MnBi2Te4: A Topological Quantum Material Showing Promise for Technological Advances
First Antiferromagnetic Topological Quantum Material Discovered by Scientists
Excerpts and salient points ~
+ The significance of this discovery for the scientific community is huge: An MTI crystal has an edge state on its surface that may realize a quantized Hall conductivity even without an external magnetic field. In addition, the fabrication of an AFMTI makes an important contribution to the booming field of antiferromagnetic spintronics. The new research area of magnetic van der Waals materials could also benefit from novel two-dimensional ferromagnets.
“We witness the emergence of a new family of magnetic topological insulators that rely on intrinsic magnetization rather than on the magnetic doping approach. There is a lot of competition among the teams worldwide, which has also triggered a flood of new publications on the subject,” says Jun.-Prof. Dr. Anna Isaeva, referring to three subsequent articles of her own team.
+ Quantum materials are worldwide in the focus of research activities within diverse scientific disciplines. This material class appears to be increasingly complex and rich in physical phenomena such as magnetism, superconductivity or topology, and is therefore extremely promising for technological advances in the fields of information processing, sensors, computing and many more. Also at TU Dresden, quantum materials research plays an important role. With the establishment of the Cluster of Excellence ct.qmat – Complexity and Topology in Quantum Materials together with the Julius-Maximilians-University Würzburg, the field has gained even more impact.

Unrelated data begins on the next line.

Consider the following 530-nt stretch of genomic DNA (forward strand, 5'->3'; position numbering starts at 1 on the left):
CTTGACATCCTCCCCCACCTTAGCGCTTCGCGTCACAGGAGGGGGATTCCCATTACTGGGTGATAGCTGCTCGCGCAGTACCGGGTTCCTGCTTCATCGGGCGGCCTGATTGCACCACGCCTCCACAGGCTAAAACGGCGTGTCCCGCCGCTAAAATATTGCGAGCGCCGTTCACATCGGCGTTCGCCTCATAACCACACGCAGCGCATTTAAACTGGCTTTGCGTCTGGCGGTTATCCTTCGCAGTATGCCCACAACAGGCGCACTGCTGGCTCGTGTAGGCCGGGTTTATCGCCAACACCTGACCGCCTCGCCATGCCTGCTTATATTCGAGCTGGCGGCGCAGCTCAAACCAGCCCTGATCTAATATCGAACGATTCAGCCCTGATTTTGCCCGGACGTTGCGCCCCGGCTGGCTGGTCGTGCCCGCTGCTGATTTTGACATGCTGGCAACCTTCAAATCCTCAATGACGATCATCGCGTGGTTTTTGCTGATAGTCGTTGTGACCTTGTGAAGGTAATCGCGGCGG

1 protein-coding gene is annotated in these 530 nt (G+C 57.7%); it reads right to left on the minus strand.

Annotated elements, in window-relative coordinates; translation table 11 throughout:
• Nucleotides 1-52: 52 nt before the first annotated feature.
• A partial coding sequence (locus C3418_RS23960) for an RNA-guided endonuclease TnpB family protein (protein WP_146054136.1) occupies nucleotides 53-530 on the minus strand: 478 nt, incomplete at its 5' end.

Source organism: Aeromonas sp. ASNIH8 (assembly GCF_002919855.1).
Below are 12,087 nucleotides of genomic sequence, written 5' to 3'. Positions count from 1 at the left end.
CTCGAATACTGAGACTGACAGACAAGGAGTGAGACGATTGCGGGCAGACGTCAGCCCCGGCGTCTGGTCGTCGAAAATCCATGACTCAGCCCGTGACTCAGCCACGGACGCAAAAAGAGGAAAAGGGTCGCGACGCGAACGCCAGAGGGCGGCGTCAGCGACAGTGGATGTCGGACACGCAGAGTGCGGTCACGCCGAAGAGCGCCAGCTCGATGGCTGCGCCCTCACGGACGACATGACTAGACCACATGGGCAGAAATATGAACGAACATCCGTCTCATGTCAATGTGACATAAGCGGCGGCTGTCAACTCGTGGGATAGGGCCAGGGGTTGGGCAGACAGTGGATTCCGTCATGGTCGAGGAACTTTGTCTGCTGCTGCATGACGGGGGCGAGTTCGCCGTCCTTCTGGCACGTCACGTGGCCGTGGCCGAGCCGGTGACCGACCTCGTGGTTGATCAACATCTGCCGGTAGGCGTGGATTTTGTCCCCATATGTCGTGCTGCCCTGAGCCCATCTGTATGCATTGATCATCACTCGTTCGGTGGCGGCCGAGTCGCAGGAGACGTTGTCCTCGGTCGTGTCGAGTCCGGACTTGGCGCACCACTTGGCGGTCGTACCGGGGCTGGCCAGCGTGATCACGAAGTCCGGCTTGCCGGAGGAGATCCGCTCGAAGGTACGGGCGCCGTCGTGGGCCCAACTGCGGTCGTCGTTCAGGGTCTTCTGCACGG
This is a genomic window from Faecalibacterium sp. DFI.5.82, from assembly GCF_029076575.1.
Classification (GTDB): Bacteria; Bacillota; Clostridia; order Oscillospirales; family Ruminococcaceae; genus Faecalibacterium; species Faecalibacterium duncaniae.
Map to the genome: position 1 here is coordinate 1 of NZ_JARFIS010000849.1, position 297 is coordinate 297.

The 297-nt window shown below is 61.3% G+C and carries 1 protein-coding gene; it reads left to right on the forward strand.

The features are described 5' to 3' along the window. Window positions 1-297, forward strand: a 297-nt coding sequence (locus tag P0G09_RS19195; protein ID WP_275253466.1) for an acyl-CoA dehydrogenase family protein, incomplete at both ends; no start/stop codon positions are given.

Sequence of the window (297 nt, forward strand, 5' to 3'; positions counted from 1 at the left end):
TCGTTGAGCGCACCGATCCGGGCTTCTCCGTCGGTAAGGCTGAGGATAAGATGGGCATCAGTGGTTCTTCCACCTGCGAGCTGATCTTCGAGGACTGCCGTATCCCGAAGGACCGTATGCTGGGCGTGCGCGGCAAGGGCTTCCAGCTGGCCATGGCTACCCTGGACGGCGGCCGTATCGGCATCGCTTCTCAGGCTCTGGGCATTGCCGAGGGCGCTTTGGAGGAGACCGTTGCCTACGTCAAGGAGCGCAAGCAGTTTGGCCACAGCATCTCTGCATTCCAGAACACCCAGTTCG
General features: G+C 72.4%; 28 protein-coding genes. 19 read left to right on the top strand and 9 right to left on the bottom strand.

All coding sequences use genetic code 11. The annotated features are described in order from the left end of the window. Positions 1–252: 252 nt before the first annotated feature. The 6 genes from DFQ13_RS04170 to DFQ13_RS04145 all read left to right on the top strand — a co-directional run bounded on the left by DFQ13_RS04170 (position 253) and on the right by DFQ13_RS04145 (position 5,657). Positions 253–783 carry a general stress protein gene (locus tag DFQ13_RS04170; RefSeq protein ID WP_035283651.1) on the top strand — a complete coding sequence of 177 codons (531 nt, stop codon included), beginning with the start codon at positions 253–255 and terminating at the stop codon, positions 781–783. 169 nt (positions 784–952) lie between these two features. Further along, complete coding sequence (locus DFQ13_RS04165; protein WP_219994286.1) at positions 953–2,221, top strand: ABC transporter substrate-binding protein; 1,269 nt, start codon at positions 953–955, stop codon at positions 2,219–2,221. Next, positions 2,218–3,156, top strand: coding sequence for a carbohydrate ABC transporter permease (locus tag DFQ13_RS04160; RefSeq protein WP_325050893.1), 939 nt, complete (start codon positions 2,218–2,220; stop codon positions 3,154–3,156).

+ In a large international cooperation of over 40 scientists from over 20 research institutions, Dr. Isaeva’s team is significantly involved in the discovery of a new, promising quantum material. Together with Dr. Alexander Zeugner from the Leibniz Institute for Solid State and Materials Research Dresden, the scientists at TU Dresden developed the first crystal growing technique for the first intrinsically magnetic topological material: manganese-bismuth telluride (MnBi2Te4) and characterized the physical properties of the crystals. The research cooperation was able to prove both in theory, led by the Donostia International Physics Center in Spain, and in spectroscopic experiments, headed by the University of Würzburg, that MnBi2Te4 is the first antiferromagnetic topological insulator (AFMTI) below its Néel temperature.
Content may have been edited for style and clarity.